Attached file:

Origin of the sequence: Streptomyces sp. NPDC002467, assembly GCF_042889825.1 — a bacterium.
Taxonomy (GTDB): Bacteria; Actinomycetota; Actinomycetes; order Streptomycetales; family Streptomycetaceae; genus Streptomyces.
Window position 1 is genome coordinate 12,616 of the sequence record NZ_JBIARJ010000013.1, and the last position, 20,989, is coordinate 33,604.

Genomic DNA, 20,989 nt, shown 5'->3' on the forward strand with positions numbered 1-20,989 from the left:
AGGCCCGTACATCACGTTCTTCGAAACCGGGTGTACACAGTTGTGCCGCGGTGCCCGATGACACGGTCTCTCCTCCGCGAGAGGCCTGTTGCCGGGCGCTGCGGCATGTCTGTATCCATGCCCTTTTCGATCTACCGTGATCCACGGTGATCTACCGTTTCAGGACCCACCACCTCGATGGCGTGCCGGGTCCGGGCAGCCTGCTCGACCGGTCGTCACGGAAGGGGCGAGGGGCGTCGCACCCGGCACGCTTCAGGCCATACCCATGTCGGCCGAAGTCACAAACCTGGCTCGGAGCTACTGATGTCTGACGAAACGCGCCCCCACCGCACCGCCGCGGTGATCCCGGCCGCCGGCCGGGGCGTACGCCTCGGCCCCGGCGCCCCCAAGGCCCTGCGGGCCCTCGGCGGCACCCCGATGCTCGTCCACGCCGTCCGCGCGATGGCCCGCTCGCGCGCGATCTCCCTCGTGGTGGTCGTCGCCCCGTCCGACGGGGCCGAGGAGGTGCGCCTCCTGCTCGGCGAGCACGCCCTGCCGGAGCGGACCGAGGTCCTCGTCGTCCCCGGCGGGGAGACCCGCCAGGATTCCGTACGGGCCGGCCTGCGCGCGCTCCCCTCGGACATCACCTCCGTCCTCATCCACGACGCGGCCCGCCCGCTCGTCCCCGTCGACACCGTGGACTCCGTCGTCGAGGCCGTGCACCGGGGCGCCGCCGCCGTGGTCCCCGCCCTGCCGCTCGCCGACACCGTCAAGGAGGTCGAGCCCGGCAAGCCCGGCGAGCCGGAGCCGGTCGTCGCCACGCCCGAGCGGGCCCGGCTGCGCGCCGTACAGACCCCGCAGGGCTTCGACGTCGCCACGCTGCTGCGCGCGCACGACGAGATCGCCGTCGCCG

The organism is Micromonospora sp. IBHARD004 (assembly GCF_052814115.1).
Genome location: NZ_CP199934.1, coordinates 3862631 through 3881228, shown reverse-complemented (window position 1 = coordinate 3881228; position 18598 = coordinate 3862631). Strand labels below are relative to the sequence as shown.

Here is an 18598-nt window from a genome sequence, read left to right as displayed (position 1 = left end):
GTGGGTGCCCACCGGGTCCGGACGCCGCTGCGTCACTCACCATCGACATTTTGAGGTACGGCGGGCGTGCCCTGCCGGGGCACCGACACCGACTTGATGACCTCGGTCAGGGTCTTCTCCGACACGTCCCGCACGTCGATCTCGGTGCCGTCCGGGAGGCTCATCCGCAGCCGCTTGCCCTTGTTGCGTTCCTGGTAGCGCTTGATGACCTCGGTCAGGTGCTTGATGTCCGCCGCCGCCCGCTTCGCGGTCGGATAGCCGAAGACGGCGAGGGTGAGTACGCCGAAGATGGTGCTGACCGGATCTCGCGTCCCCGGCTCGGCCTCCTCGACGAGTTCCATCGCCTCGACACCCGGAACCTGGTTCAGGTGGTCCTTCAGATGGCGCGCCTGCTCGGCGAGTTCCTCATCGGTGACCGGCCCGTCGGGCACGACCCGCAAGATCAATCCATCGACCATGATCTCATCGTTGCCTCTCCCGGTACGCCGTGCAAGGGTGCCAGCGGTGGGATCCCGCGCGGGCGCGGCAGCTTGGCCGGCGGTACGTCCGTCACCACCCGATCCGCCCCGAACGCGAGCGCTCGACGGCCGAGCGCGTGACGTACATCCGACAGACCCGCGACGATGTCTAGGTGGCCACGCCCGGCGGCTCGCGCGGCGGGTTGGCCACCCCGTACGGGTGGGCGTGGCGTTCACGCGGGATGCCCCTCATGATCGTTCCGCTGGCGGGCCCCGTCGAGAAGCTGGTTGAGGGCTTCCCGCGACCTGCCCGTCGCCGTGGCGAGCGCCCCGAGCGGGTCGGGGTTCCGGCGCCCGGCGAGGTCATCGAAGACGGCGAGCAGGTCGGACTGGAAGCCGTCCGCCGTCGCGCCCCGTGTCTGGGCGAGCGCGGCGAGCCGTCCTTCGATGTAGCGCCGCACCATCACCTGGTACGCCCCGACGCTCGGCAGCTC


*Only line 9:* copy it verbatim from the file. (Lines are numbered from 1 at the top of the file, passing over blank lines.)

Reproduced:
GTGGGTGCCCACCGGGTCCGGACGCCGCTGCGTCACTCACCATCGACATTTTGAGGTACGGCGGGCGTGCCCTGCCGGGGCACCGACACCGACTTGATGACCTCGGTCAGGGTCTTCTCCGACACGTCCCGCACGTCGATCTCGGTGCCGTCCGGGAGGCTCATCCGCAGCCGCTTGCCCTTGTTGCGTTCCTGGTAGCGCTTGATGACCTCGGTCAGGTGCTTGATGTCCGCCGCCGCCCGCTTCGCGGTCGGATAGCCGAAGACGGCGAGGGTGAGTACGCCGAAGATGGTGCTGACCGGATCTCGCGTCCCCGGCTCGGCCTCCTCGACGAGTTCCATCGCCTCGACACCCGGAACCTGGTTCAGGTGGTCCTTCAGATGGCGCGCCTGCTCGGCGAGTTCCTCATCGGTGACCGGCCCGTCGGGCACGACCCGCAAGATCAATCCATCGACCATGATCTCATCGTTGCCTCTCCCGGTACGCCGTGCAAGGGTGCCAGCGGTGGGATCCCGCGCGGGCGCGGCAGCTTGGCCGGCGGTACGTCCGTCACCACCCGATCCGCCCCGAACGCGAGCGCTCGACGGCCGAGCGCGTGACGTACATCCGACAGACCCGCGACGATGTCTAGGTGGCCACGCCCGGCGGCTCGCGCGGCGGGTTGGCCACCCCGTACGGGTGGGCGTGGCGTTCACGCGGGATGCCCCTCATGATCGTTCCGCTGGCGGGCCCCGTCGAGAAGCTGGTTGAGGGCTTCCCGCGACCTGCCCGTCGCCGTGGCGAGCGCCCCGAGCGGGTCGGGGTTCCGGCGCCCGGCGAGGTCATCGAAGACGGCGAGCAGGTCGGACTGGAAGCCGTCCGCCGTCGCGCCCCGTGTCTGGGCGAGCGCGGCGAGCCGTCCTTCGATGTAGCGCCGCACCATCACCTGGTACGCCCCGACGCTCGGCAGCTC